Entitled Teenagers: What Is Going On?
Penny is the mother of 2 teenage boys. She and her husband Jeremy have spent the last 16 years doing all they could to give their kids the best possible upbringing. They made a commitment when they had kids that they would avoid making the same mistakes their parents did raising them. They were going to be there for their kids and make sure that their kids always knew how much their parents loved them.
To their credit, they have put in a big effort to fulfill their commitment. Both Penny and Jeremy have structured their lives so that their boys have had every opportunity to get the most out of life.
So it is no wonder that Penny is perplexed and hurt that her now teenage sons behave so badly. Her boys are increasingly rude, constantly talk back, refuse to help around the house, and fly off in fits of anger, verging on rage, whenever Penny or Jeremy say no to them. What hurt Penny the most was recently when her older son swore at her and told her she was an “s….. mum!”
Despite Penny’s best intentions and unquestionable efforts, she has raised kids who have a distorted view of life. This distorted view is what is commonly called “Entitlement” and it is increasingly common among teenagers.
Recently, I have come across increasing comments from readers, and accounts in the press, about “entitled teenagers.” The current generation of teenagers feel like the world owes them everything and parents exist to please and meet their teenagers every desire and whim. These entitled teenagers are resistant to parental authority, demanding, and often unable to manage failure or disappointment.
My thoughts are teenagers have always had the potential to be this way. Teenagers were displaying these traits 20 years ago when I started as a youth worker, and if I am honest when I look back at my teenage years there is evidence of a similar entitled outlook from time to time.
The very process of adolescence means teens are always prone to adopt an entitled view of the world.
As teenagers develop they are prone to the following issues:
• Limited ability to see issues from another person’s point of view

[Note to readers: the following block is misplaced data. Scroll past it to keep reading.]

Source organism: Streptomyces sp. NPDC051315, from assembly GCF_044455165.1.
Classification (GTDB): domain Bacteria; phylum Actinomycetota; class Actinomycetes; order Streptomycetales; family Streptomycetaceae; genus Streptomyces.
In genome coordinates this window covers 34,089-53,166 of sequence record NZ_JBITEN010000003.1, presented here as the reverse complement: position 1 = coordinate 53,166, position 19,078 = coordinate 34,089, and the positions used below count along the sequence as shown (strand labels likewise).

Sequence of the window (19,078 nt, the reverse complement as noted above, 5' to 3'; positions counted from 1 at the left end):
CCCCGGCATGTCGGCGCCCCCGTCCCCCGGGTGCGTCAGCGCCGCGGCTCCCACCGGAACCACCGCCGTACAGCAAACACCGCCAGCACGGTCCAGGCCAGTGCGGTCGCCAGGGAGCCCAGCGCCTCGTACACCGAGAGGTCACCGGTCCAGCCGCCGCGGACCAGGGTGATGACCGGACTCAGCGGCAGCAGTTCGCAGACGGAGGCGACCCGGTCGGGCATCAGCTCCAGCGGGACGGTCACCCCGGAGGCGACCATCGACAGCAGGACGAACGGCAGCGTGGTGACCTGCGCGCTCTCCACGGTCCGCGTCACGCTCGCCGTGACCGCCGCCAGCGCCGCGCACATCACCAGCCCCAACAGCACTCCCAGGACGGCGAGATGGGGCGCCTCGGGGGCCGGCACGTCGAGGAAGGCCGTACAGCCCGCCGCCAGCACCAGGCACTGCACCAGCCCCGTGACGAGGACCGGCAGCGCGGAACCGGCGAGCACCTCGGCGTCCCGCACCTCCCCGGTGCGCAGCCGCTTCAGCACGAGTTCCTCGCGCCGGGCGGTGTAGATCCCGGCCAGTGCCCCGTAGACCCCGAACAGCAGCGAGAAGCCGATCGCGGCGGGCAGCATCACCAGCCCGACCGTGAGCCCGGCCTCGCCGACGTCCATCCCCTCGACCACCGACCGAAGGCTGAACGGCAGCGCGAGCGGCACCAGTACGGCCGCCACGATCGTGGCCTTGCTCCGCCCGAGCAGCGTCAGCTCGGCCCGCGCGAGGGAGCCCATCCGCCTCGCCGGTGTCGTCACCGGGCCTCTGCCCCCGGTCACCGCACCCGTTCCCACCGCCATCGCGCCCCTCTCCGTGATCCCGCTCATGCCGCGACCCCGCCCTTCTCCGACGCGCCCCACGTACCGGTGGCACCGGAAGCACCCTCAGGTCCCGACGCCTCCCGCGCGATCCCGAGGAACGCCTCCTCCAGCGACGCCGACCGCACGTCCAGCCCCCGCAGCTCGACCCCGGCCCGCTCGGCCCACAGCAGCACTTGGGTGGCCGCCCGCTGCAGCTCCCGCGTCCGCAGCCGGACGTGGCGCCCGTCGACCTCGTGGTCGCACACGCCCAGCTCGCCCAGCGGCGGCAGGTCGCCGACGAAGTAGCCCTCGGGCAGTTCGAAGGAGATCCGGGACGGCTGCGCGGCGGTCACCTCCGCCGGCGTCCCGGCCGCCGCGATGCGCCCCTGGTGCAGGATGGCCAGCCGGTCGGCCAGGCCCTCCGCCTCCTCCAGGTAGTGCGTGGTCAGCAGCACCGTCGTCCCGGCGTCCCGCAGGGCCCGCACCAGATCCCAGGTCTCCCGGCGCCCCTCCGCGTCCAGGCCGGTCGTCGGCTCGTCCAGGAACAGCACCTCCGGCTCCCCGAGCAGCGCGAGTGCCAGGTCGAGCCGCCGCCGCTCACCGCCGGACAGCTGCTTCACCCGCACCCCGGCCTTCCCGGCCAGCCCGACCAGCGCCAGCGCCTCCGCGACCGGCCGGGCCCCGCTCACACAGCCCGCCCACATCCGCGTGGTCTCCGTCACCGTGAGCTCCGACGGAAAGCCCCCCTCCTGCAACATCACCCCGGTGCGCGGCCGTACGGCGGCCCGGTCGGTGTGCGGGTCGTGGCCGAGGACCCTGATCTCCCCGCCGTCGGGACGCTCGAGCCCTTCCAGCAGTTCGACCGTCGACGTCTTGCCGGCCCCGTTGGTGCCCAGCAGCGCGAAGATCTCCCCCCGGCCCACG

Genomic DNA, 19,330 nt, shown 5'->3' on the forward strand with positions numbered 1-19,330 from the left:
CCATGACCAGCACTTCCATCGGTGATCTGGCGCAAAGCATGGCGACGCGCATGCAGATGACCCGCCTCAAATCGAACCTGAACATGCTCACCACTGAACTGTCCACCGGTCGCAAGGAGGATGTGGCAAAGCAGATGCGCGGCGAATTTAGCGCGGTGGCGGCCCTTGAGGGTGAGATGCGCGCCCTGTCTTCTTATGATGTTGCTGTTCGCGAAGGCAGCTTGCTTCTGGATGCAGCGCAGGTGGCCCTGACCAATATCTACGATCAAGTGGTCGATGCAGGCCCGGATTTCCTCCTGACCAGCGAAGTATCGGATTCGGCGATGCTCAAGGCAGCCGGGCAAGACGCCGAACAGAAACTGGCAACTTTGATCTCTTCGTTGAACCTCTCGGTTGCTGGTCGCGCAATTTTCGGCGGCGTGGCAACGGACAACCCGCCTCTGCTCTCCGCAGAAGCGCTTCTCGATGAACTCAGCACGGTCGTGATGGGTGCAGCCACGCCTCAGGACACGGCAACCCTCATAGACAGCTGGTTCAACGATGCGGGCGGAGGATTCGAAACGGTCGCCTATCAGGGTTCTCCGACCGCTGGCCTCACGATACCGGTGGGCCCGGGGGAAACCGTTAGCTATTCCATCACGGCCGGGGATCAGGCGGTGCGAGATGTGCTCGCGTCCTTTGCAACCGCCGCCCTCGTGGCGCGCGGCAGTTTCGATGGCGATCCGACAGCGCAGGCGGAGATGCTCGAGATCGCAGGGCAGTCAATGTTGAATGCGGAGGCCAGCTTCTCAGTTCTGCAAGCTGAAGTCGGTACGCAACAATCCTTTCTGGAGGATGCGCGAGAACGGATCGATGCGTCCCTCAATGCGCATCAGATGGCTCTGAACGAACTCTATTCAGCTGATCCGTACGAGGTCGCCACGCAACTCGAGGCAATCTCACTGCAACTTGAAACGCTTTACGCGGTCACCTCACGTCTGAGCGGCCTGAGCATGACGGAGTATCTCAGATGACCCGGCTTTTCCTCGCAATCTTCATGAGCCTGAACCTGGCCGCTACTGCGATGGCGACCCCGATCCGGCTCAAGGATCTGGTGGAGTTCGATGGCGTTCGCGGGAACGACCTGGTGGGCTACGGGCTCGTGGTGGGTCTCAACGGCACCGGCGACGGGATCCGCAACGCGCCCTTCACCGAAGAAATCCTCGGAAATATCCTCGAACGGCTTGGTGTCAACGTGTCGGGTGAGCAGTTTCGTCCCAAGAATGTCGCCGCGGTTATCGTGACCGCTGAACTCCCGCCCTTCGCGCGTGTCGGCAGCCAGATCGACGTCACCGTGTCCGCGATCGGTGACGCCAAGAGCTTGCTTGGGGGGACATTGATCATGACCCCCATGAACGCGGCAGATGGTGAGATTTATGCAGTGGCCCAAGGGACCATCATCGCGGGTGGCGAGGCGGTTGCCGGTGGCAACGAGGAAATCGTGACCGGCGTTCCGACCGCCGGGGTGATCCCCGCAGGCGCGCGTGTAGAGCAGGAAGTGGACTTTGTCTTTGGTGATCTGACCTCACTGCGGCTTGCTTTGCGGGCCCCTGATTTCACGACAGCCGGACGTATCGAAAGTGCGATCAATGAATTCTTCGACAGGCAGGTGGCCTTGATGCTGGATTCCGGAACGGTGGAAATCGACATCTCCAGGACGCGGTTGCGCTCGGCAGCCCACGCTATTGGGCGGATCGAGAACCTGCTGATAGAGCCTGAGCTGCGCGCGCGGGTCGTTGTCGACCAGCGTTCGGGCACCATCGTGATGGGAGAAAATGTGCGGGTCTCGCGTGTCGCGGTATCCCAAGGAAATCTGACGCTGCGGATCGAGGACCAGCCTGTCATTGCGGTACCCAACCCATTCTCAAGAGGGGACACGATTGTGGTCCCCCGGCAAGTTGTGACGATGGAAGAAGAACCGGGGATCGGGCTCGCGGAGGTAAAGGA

• Pre disposition to being consumed with self and highly egocentric
• Obsessed with their image and how others perceive them
• Impulsive, with emotions dominating decisions and perception
• Increasingly black and white in their views
• A strong but undeveloped sense of justice
• A need to emotionally disconnect from parents -which often means disagreeing and feeling disappointed
It is easy to see how in the right environment such developmental traits can morph into the behaviours associated with entitled teenagers. These are not character traits or personality defects, but the outcomes of normal developmental processes that most adolescents go through. Nothing new in the developmental process, as teenagers have been going through these issues for centuries.
What I do think has changed is that Generation X have become parents of teens in a culture that is saturated with unhelpful, but convincing myths, about individual rights and the place of children. This, in turn, has lead to parenting styles more likely to encourage entitlement and self-importance within teenagers.
So I think the prevalence of the entitled teenager is on the increase – not because adolescence has changed, but because adult parenting styles have changed.
A Teenager’s Rights
The most common myth or confused parenting issue I come across is the issue of a Teenager and their rights. Way too many parents confuse privileges with necessitates when it comes to their kids. If you have enough income to be reading this on your computer or phone, then you are in the demographic that is most likely to make this error.
When kids grow up in homes with disposable incomes (even if not as much as the disposable income of other houses in the street) then the opportunity exists for confusion about what is something a teenager is fortunate to have access to and what is something a teenager is right to expect from those who care for him or her.
As I am not an ethicist or lawyer, I won’t try to list the inalienable individual rights of children or teenagers. But, as a guide, here is a shortlist of what I think is “right” for a teenager to expect from those who are responsible for caring for them.
• It is right for a teenager to have a safe physical and emotional environment to live in
• It is right is for a Teenager to have access to adequate food, clothing, and shelter
• It is right for a Teenager to know and feel they are loved and valued
• It is right for a teenager to be provided with an adequate education
If your teenager is not getting these basic things (and I know sadly many teens do not get all these things) then I believe that is a genuine injustice and a type of deprivation that can have a long-term impact on their health and well-being.
However, if your teenager is getting these things they are getting all they need and you are doing right by them.
Should you be able to provide more than these basics for your teen that is great, and your teen should feel fortunate and valued when you provide what you do for them.